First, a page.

NA: I definitely overestimate my capacities, but I think that on the one hand it's becoming more and more important, not only to do, and this is part of a follow up from the first part, it's not only important to know tech, but it's also important know that you have to develop talent. In that sense, developing talent needs to be something of the culture of each company. In our case, it's particularly important, so it's not only we know how to build software, but actually we know how to develop talent, something that's a core capability for the company. Now, in terms of helping that happen, I think that there are three main factors of driving this change to life. For me, one is doing right. We need to build great software great solutions that enable the business. The second one is we have to guide what needs to be built.

If you're an expert on technology, you need to understand the role that it plays on the business. And the third is you need to understand how do I make those changes? Really something that's driving change on the organization. So I think that in that sense, even by to today's standards it’s impossible to know everything, but it's really important to stay up to date by all means, but then also surround yourself with people that are better in different areas than yourself and that's valid for everybody. But with tech that's changing this fast, it's even more important having that ecosystem around you that's helping you make sense of the chaos.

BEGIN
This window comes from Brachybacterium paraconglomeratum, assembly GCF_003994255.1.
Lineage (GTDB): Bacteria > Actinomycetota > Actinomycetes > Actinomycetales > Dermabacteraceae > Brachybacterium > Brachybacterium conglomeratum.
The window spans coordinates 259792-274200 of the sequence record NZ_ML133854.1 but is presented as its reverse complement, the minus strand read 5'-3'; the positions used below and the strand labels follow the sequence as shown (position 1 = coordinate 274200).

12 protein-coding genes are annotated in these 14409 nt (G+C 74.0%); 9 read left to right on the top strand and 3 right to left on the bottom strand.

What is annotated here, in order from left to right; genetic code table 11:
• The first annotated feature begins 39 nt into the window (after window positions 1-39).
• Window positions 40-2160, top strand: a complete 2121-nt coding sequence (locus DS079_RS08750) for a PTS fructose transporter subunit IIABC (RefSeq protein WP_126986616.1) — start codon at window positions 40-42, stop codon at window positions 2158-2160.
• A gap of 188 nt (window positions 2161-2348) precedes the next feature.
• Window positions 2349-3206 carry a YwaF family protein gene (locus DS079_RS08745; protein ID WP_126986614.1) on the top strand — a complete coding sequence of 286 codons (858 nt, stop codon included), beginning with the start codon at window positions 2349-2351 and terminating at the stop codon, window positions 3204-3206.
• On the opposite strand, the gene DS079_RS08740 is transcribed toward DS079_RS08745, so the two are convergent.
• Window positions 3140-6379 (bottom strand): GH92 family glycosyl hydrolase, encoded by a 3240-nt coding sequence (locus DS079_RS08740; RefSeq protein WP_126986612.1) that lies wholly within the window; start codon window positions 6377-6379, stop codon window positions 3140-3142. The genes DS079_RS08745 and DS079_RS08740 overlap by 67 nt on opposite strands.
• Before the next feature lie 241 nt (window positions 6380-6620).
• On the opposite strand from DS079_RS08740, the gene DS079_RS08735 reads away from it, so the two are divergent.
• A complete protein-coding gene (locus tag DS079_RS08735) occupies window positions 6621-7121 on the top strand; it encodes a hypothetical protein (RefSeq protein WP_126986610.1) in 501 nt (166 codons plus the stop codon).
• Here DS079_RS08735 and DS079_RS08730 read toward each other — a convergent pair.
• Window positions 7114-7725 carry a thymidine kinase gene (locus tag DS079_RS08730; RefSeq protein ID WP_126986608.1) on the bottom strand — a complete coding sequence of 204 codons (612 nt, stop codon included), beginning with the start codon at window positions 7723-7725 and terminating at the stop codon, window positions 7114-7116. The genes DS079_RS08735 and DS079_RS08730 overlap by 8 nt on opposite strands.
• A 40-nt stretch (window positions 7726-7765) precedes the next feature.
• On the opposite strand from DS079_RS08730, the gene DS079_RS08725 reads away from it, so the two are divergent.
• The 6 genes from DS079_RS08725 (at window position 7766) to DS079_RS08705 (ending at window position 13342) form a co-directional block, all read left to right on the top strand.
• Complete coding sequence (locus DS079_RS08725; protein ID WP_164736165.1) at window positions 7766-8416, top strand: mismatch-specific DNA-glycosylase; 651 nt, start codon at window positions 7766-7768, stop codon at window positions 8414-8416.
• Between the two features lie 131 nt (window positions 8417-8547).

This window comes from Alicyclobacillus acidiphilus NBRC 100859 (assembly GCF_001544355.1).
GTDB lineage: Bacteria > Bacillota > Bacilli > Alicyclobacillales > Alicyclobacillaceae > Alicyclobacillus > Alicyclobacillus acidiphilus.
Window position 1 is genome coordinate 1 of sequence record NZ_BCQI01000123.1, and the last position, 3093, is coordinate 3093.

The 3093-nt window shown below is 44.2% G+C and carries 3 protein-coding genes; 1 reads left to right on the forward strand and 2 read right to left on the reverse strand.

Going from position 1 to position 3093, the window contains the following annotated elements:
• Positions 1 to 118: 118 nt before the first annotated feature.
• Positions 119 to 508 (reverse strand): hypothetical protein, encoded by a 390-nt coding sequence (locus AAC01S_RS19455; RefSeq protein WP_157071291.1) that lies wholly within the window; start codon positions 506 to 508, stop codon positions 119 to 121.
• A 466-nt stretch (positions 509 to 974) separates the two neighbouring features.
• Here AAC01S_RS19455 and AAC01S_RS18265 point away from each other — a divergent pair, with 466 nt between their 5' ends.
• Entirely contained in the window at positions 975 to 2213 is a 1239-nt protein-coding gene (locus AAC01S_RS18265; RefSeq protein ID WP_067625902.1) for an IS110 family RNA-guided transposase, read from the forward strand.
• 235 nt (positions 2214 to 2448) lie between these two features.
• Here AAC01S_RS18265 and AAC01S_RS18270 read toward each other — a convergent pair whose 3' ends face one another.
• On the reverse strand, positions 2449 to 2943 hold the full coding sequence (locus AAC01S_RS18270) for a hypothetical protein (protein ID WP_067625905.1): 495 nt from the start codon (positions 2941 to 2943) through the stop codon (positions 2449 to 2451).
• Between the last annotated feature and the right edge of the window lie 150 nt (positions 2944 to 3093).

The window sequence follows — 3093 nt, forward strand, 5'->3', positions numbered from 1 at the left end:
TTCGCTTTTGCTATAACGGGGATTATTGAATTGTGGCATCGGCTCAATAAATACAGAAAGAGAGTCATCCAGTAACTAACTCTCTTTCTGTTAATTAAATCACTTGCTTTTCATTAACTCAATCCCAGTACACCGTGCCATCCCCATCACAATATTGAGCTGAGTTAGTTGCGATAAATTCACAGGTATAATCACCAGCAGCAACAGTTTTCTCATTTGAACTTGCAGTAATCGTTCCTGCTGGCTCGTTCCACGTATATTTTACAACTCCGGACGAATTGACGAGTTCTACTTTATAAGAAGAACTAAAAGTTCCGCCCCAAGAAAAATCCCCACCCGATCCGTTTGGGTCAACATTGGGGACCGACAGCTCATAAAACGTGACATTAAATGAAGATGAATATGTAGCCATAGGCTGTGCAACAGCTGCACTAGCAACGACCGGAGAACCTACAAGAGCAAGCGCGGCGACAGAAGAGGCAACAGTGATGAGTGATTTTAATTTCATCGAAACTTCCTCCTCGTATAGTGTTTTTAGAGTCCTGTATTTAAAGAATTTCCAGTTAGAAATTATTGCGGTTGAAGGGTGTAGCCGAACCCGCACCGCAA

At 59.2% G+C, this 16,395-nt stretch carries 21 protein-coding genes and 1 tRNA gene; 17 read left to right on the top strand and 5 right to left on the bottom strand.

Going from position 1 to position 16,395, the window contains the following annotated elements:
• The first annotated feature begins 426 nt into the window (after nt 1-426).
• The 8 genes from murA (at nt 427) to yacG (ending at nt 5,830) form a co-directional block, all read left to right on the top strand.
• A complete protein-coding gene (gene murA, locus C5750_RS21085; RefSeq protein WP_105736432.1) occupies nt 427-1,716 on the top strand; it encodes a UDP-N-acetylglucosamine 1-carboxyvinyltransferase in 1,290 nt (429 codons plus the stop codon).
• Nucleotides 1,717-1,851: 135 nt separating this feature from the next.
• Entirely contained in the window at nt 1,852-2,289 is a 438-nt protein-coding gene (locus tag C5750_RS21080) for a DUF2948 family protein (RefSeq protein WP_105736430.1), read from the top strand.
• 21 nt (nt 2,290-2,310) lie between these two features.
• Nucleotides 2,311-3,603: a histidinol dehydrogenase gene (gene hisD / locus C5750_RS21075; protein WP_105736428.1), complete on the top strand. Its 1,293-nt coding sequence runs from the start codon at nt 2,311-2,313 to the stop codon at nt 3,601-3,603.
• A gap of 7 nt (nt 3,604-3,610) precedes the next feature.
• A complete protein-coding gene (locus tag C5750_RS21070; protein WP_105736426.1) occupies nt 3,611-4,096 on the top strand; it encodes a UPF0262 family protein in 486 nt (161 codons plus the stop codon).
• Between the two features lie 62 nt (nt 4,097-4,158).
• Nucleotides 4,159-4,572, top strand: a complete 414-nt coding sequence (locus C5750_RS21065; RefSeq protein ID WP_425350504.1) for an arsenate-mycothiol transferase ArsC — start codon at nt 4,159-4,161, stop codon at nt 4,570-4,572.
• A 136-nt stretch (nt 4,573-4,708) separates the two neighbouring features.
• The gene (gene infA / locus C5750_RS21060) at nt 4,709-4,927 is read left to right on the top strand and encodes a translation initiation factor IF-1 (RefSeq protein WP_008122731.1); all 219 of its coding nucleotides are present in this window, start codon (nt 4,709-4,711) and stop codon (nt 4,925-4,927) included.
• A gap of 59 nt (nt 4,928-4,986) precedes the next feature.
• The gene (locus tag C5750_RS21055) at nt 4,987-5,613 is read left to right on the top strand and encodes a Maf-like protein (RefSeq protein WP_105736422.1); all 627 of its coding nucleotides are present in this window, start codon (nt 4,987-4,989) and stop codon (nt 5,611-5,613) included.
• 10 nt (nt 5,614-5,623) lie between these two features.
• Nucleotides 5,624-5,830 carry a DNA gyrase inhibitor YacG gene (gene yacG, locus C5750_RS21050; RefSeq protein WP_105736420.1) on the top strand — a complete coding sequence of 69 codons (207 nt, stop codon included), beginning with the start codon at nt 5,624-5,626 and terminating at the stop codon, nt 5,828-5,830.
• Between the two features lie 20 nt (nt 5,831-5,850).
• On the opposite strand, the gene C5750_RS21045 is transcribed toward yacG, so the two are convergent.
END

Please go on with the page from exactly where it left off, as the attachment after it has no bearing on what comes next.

PM: Yeah, let's talk about that because the things as you mentioned are changing or constantly I was reading an article this week, I might have even tweeted about it where Rust has now become the programming language that everybody's now building applications on. I'd be completely transparent, had not even heard of Rust up until recently and that's obviously a relatively new technology that then you hear about things that we've had around for years that are still there. I guess what I'm trying to say is it's a rapidly moving space. It's a highly dynamic space. We've got vendors that come into existence that thrive, suppliers of technologies that thrive and are still around decades afterwards. You know, can pick the Microsoft, IBM, HP, I mean look at Java, and then you've got other technologies where the company appears and disappears because they're unable to be successful. We are going into an environment now where it's a recessionary or people are anticipating if not a recessionary environment the central banks of across the world are trying to cool inflation. So they're trying to get the opposite of inflation, which I guess is deflation, which is technically recession, right? Slow growth that means less money to go around. That also means a lot of pressure I guess to cut costs potentially. So maybe you want to talk a little bit about how the recession's impacting the way people are thinking about their digital investment decisions.